Meet IVF Lab Manager Katherine Scott, BA, M.Sc.
One of the best things about hanging around at the Norwalk office of Reproductive Medicine Associates of Connecticut (RMACT) is who you bump into to chat with informally. A reminder: I do work there so I’m not simply “hanging around” because that just didn’t sound right, did it? My point is that the unplanned meetings that take place there, for me, are often as important as the formal meetings.
Yesterday, I had the privilege of meeting Katherine Scott for the first time. Scott is our newly appointed IVF Lab Manager. I’d heard a lot about her but had not met her yet.
She described herself as not warm and fuzzy. Her words. I actually found her quite engaging and friendly. And very, very smart. I hope she wasn’t quite smart enough to realize that I didn’t understand some of what she was saying when she started talking about the technical and scientific aspects of the lab. I’m not a clinician, so I stick firmly to my belief that it is the reason I didn’t understand all of what she was saying.
So I’m actually way overdue to introduce Katherine Scott, BA, M.Sc. to you. Funny how that works though, getting to talk to her in person, there’s now more that I can share.
First thing you get from Katherine Scott is her passion. She lives and breathes the lab. Her life commitment is her work and her interest and desire shine through her words and her eyes. She talks about the advances in the labs and her excitement is palpable. I feel very lucky that she has landed here with us.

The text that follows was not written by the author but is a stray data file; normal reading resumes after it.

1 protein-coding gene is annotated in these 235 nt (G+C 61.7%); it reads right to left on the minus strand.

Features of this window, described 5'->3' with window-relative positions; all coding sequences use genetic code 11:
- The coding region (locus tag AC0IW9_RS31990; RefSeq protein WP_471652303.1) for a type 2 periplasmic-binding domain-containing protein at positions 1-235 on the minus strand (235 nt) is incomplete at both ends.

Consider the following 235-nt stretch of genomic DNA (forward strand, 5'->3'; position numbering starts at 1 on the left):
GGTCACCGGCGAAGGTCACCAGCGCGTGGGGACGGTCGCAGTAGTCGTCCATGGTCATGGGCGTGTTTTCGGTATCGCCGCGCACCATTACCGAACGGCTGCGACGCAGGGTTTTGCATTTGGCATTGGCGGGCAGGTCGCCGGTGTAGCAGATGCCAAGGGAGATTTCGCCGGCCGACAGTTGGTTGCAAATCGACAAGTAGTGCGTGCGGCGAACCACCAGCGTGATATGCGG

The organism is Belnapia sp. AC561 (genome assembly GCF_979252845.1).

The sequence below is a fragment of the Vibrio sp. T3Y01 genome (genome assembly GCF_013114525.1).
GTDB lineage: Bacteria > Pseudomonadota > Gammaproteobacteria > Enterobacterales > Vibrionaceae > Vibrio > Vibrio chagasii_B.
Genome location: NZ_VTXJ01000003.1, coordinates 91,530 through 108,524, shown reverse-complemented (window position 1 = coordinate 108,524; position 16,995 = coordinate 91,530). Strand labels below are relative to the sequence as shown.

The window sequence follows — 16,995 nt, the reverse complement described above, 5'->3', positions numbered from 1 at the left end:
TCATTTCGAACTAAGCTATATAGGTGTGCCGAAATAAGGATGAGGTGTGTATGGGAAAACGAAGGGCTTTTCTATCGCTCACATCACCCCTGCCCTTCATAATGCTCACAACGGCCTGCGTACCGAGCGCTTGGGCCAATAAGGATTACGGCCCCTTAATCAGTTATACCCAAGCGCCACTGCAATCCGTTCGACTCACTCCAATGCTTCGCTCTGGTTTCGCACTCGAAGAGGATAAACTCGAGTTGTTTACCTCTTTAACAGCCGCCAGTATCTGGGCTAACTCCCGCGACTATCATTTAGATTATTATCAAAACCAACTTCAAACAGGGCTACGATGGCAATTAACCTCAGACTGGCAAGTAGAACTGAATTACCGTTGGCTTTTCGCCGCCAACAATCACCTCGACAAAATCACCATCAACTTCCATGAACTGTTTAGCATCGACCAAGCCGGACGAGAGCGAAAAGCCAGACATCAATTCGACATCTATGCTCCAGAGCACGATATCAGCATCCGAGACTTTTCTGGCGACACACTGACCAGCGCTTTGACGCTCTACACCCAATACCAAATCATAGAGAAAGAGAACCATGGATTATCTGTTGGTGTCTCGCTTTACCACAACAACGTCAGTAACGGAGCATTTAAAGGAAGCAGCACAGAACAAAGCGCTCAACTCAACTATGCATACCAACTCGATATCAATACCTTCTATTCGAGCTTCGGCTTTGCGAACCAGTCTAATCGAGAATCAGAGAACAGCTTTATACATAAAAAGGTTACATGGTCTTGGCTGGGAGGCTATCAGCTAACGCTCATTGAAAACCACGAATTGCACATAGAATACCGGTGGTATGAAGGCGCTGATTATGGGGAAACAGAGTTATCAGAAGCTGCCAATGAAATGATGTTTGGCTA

Second thing that you get from Scott is her compassion. Interesting, given that she describes herself as not warm and fuzzy. Without revealing personal information about her, let me just say that she spends free time giving back to the community in quiet, unsung ways. It’s just part of who she is and reflects what she believes in. One of her biggest concerns that she expressed yesterday, several times, is that she isn’t necessarily compassionate enough with patients. We talked quite a bit about personality and how what appeals to one person may be directly opposed to another person. We talked about maintaining personal integrity rather than people pleasing, as it is impossible to please every person that we run across in our lives. After speaking to her, I’m not at all worried about her speaking to patients. Her professionalism and care in her work are reflected very beautifully in her words. Patients will easily understand how well she does her job; caring about their care and their embryos.
We also talked about the skill sets needed. Do we need an embryologist to be warm and fuzzy? Is that a necessary skill set for a lab manager? Or is the skill set that we need and want for a lab director to have to manage and handle the scientific and clinical aspects of handling sperm, eggs and embryos?
I vote for the latter. We need the right person for the right job. There’s no doubt in my mind that Katherine Scott is a wonderful choice for a lab manager. She is smart, (very smart), she is passionate about her field of medicine/science, she is dedicated, she is devoted and she is extremely qualified.
And aren’t all of those the things we all want in a lab manager?
Keep reading, Scott will be submitting blogs regularly starting sometime in April.
Katherine Scott, it was a pleasure to meet and speak with you.
Happy weekend everyone.
IVF (in vitro fertilization) Laboratory Manager K. Scott, BA, M.Sc.